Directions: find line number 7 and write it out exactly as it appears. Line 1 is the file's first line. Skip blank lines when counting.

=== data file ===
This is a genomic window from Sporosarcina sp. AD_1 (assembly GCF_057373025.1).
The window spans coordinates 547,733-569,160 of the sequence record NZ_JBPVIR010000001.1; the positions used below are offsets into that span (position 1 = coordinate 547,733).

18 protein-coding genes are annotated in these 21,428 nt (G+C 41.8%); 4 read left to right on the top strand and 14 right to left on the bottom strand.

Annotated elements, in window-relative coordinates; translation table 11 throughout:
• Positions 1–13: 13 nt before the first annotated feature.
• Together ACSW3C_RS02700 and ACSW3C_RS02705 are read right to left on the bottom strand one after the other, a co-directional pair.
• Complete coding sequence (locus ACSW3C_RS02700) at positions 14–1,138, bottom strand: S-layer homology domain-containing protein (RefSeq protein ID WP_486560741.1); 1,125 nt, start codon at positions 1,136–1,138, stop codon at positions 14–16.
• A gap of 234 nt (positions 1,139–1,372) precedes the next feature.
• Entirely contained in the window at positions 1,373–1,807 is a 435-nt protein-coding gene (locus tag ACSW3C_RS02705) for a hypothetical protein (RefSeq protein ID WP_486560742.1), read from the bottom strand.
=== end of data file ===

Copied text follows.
• Complete coding sequence (locus ACSW3C_RS02700) at positions 14–1,138, bottom strand: S-layer homology domain-containing protein (RefSeq protein ID WP_486560741.1); 1,125 nt, start codon at positions 1,136–1,138, stop codon at positions 14–16.